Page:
LEXINGTON, Ky. (May 15, 2023) — Since the end of World War II, the United States, China and Russia have held a position as the three biggest players on the international stage. The relationships between these three countries dictated events on a global level through the end of the Cold War, according to many observers.
However, Gregory Hall, Ph.D., contends that this relationship didn’t dissolve but actually reconfigured and adjusted to the new post-Cold War landscape of the 1990s, and actually continues even today as a feature of international politics.
Hall, an associate professor in University of Kentucky's Patterson School of Diplomacy and International Commerce, has held appointments at institutions in both the United States and abroad, including Hong Kong and Turkey. He also helped direct the initiative to establish a peace studies program at Morehouse College, where he previously served as head of the Department of Political Science and director of the International Studies Program.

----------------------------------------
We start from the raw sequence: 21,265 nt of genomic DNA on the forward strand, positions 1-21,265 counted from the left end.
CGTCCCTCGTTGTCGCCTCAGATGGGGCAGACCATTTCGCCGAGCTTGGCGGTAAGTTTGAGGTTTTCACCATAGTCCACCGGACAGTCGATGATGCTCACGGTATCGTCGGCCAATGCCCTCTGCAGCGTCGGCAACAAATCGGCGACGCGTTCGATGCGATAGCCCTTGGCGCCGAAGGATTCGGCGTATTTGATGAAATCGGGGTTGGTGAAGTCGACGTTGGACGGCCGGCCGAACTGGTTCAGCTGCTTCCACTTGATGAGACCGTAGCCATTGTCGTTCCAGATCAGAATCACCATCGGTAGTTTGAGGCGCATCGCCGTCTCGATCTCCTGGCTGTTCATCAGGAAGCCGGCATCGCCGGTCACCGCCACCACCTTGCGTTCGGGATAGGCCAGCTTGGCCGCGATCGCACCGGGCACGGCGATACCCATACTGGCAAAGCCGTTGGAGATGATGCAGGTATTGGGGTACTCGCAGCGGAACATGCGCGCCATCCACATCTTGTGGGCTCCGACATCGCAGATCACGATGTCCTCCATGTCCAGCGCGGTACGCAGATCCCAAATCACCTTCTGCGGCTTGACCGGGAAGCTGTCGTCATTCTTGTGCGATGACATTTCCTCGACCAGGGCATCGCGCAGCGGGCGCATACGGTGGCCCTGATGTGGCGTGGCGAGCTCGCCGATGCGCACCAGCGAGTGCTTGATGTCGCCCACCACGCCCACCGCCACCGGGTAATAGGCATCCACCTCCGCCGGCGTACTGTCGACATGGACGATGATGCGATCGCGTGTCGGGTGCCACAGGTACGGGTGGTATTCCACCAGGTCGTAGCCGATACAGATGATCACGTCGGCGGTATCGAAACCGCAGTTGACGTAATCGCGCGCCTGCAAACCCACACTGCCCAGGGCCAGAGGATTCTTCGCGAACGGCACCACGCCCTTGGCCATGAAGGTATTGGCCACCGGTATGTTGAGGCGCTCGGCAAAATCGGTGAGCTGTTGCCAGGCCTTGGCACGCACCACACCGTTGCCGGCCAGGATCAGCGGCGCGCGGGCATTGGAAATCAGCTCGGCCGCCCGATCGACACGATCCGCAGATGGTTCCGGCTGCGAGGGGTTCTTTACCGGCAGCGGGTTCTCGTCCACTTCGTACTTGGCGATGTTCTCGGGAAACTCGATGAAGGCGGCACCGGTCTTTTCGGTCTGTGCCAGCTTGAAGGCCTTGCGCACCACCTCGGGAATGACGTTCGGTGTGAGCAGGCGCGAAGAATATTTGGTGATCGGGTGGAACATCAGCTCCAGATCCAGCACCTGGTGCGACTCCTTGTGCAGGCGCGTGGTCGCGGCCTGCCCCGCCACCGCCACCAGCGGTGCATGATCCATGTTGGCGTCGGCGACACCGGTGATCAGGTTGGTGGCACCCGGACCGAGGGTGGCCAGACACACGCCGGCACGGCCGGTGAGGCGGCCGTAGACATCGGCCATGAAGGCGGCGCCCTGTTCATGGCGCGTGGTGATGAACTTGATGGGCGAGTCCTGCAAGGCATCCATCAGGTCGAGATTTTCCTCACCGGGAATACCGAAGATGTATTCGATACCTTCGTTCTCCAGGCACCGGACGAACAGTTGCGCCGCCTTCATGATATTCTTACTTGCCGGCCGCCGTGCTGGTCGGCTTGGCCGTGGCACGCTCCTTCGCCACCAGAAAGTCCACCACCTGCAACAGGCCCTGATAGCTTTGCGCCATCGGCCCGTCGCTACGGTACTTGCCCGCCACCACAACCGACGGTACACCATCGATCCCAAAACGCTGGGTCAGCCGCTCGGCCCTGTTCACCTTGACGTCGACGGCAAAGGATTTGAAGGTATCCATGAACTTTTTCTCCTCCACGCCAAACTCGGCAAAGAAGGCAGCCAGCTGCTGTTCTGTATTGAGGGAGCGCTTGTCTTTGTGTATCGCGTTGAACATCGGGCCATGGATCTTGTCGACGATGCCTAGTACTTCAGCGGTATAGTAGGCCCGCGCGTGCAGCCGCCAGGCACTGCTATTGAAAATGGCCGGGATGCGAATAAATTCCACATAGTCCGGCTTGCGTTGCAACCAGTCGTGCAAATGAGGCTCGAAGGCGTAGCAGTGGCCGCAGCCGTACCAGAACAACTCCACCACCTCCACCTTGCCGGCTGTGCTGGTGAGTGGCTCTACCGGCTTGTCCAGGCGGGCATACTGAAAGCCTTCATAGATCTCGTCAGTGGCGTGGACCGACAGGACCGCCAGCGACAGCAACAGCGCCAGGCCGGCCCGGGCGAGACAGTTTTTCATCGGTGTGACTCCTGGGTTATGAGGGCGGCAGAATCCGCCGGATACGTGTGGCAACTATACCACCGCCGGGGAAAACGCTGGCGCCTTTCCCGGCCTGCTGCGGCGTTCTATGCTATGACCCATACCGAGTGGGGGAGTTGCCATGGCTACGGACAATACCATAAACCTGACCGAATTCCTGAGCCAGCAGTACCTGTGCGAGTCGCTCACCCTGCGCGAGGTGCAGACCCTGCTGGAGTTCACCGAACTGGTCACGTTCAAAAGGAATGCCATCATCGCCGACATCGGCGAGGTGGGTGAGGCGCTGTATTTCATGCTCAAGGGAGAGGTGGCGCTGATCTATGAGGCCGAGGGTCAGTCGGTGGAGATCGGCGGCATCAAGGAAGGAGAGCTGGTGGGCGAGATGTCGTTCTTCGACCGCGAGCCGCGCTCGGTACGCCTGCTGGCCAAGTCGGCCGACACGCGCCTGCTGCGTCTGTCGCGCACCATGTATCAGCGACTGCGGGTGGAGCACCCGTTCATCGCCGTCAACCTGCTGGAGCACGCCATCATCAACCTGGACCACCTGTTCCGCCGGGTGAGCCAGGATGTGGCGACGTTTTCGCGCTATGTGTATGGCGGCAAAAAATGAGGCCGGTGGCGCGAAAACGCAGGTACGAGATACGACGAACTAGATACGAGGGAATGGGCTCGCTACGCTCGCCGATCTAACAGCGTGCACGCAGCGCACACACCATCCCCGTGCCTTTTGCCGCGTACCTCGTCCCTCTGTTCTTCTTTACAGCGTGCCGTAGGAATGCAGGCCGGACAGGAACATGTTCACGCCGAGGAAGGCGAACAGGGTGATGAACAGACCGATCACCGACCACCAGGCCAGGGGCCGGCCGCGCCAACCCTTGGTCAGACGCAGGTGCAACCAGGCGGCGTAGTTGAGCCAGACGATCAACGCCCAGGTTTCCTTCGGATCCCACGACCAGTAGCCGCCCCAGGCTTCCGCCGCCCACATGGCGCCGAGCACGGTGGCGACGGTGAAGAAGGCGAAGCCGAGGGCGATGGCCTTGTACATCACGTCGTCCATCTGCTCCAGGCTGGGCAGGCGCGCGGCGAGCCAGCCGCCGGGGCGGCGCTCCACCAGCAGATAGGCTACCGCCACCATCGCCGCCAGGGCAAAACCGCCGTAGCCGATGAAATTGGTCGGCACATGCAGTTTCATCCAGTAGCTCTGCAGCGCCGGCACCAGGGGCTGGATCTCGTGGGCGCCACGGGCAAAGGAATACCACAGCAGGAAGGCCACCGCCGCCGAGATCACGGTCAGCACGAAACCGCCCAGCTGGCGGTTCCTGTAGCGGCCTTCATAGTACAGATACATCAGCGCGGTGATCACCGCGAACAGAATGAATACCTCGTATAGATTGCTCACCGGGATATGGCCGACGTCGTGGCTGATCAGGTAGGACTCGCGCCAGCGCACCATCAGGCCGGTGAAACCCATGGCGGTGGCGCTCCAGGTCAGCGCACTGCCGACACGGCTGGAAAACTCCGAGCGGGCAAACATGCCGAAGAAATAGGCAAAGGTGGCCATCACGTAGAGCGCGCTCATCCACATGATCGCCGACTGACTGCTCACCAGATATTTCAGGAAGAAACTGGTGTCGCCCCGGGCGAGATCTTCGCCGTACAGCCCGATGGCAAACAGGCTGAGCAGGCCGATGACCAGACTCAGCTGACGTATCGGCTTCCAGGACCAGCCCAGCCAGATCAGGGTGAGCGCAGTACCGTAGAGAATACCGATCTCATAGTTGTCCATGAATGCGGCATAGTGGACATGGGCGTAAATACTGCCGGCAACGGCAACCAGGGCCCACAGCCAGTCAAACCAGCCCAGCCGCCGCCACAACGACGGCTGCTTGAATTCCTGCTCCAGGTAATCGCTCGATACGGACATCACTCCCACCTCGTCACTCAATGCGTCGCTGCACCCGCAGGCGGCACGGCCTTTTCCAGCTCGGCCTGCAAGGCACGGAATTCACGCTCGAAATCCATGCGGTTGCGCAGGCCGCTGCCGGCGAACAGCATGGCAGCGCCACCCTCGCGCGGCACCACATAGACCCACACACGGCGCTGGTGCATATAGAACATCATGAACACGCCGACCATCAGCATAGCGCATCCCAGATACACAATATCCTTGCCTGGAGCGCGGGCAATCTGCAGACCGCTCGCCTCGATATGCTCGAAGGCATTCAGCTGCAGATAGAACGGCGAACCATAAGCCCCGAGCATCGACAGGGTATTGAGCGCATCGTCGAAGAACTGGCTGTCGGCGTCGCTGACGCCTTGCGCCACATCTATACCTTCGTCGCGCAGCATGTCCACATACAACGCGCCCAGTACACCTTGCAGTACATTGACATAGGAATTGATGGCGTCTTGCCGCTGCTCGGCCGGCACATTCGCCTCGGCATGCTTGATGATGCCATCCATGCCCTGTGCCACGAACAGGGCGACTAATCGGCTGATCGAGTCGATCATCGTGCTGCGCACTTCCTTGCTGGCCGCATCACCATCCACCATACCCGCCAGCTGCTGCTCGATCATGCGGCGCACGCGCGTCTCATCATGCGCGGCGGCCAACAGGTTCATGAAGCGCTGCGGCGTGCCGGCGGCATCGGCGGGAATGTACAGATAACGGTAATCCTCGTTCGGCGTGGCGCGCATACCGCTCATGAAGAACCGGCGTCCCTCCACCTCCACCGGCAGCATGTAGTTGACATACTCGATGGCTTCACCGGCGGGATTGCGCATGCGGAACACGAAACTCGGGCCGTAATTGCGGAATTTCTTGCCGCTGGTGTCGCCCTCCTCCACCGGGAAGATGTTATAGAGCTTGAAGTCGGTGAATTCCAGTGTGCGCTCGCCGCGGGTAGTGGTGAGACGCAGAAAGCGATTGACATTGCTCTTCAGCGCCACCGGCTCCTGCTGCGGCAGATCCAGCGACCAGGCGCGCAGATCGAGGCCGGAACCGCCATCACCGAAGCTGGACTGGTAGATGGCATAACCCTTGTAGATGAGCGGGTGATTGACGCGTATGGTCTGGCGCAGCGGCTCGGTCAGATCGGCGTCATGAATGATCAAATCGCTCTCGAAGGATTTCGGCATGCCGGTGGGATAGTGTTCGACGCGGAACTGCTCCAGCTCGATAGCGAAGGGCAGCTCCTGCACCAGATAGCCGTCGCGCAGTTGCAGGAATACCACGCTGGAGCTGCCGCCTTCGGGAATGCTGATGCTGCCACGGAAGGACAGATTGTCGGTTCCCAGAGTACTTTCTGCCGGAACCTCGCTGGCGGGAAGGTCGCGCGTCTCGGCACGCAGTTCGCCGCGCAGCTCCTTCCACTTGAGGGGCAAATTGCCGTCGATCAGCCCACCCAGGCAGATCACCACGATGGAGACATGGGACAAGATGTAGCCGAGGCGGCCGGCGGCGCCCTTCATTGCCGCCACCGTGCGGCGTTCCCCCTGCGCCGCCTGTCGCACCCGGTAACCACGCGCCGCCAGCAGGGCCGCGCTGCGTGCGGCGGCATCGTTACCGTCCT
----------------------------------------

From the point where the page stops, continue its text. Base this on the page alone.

On this episode of "Behind the Blue," Hall discusses his new book about this "strategic triangle dynamic" between the U.S., China and Russia, the impact that domestic policies in each country have on the bigger relationship, what both the COVID-19 pandemic and the war in Ukraine can tell us about future challenges on the world scene and more.
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